Rabat – My phone read 18:59, but the call to prayer did not sound. I was anxiously fumbling a cigarette, undecided if I was hungry, thirsty, nicotine-deprived, or all of the above.
The seconds dragged on in slow motion.
A cannon boom echoed through Rabat’s medina. There it finally was, the Maghrib call to prayer.
I lit my cigarette, the nicotine entered my bloodstream, and I felt a shiver run down my spine.
My first-day fasting was permeated by headaches, dry mouth, monumental hunger, lack of focus, irritability, the list — like the potential side-effects of medication — goes on.
But it was also filled with camaraderie and solidarity, with tips and tricks on managing the stress and the temptation, and a lot of “Ramadan Kareem” and “Ramadan Mubarak” from friends and strangers alike.
It was a time for adjusting. Sitting in the office, battling the little voice in the back of my mind, every article that I published served as a reminder of the cigarette breaks I was not taking. The state of being deprived, this self-deprivation, was vital for the broader sense of solidarity and bonding. When, no matter how on the edge you and others are, you know the cause behind these tensions, whatever is in the air becomes a sort of shared open secret.
Read more: Ramadan in Morocco: A New Perspective on Food, Society, and Fasting
As someone with no particular religious inclination, for me personally, Ramadan has not been about finding God, or as Wikipedia would put it, about “spiritual reflection, self-improvement, and heightened devotion and worship.”
I am more interested in — what I would describe as — the “measurable” effects of intermittent fasting as part of a larger collective or a social group. I wanted to see how it affects my creativity, how it affects my productivity, will my interpersonal relationships shift or change in any noticeable manner? Was I expecting too much or too little of my first fasting experience?
Nonetheless, none of this was obvious on the first day or even several days. The first days were the uphill fight to establish a new normal, to not lose in a battle of wills against myself. And so, I made it through the first day and then, days.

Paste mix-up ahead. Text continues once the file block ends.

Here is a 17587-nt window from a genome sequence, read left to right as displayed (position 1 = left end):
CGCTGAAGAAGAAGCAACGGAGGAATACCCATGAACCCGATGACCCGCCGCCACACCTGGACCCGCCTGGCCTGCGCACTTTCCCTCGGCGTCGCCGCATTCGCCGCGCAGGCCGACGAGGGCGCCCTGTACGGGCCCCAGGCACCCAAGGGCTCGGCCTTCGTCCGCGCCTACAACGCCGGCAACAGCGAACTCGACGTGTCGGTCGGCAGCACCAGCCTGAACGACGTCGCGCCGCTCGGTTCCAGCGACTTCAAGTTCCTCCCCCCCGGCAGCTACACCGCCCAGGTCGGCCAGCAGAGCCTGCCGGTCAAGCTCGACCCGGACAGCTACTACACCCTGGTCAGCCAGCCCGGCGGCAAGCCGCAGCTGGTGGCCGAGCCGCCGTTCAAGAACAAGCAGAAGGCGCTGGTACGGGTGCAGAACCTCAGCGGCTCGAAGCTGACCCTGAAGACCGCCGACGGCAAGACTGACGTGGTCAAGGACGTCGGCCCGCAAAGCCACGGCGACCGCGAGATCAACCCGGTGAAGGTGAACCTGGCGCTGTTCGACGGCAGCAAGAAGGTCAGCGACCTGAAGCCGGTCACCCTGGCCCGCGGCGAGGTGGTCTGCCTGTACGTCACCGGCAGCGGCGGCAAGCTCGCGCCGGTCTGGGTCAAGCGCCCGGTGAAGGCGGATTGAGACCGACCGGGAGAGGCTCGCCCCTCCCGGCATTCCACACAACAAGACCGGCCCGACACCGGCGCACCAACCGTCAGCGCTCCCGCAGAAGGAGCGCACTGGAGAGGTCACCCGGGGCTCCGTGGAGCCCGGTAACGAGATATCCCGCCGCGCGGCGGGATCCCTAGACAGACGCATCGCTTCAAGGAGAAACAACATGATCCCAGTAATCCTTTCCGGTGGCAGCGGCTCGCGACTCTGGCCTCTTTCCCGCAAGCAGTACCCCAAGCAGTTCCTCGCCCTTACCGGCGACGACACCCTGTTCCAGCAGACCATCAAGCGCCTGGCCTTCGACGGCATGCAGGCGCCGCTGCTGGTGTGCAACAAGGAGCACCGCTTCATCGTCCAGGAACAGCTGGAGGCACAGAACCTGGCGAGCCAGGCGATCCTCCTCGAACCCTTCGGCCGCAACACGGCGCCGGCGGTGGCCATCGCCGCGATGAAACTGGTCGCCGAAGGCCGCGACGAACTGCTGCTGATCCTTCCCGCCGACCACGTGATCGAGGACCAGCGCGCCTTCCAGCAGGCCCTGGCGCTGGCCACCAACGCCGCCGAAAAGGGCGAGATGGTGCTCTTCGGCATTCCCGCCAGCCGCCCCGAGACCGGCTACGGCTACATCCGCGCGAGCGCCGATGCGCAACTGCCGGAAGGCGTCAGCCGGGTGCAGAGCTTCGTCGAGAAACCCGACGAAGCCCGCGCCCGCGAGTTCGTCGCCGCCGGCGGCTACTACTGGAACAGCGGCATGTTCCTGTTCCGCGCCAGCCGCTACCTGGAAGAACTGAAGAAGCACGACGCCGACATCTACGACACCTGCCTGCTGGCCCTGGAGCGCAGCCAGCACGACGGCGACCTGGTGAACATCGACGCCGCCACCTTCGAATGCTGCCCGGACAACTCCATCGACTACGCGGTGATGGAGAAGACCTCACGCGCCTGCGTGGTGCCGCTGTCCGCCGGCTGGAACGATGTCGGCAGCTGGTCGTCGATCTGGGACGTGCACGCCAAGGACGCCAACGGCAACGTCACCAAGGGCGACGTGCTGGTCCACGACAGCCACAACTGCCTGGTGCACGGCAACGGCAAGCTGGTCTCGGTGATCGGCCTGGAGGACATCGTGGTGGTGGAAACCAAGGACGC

I learned to manage my time better. For one, keeping busy was my personal salvation. As long as I wrote, cleaned, walked around, or cooked (in preparation for iftar), all my demons receded out of sight, my temptations did not tempt me anymore. I learned to appreciate this busyness-induced bliss as the days passed.
But ultimately, beyond some abstract shifts in creativity, or in how one sees things, or anything else for that matter, the single biggest joy of Ramadan, for me personally, has been the breaking of the fast (iftar).
Don’t get me wrong —even though the hunger and the thirst are real, the joy does not come from satisfying the need for sustenance, the great physical hunger.
Read also: In Pictures: Morocco’s Bustling Sweets Market Ahead of Ramadan
Instead, the collective relief that comes from the occasion, in one’s family, community, house, with whomever and wherever you break your fast… that is the joy. The sense of expectation that lingers in the air before the cannons go off, the feverish activity in the kitchen reaching a sort of a tenor… that is the joy.
When the cannons go off, my flatmates and I go through the motions. A couple of the smokers huddle up together, passing around a cigarette. Someone is making coffee and someone is filling up the water vessels. All in all, it is a shared experience. We cook, break the fast, and gorge ourselves, all together.
In our household, the iftar meal usually lasts between an hour and three. We sit outside in the fresh evening air most of the night, re-upping on the coffee, going through more cigarettes than any of us would like to admit. Sometimes, one of us disappears to start preparing a tagine or some stew to eat during the later hours. Sometimes we spend the rest of the night just snacking on bread and sweets.
On the first night, at around 9 p.m. or so, we were reflecting on our first day of fasting. We talked about university, we talked about work, and when we got to talking about the iftar, my flatmates could only laugh. It took a few minutes to get them to admit, but finally, they explained to me how my breaking fast reminded them of a small child during his first Ramadan.
And so for me Ramadan was, as for a young child, an experience to still explore, learn about, and come to terms with. My first Ramadan is not over yet, but I am already looking forward to the next one, wherever it may be!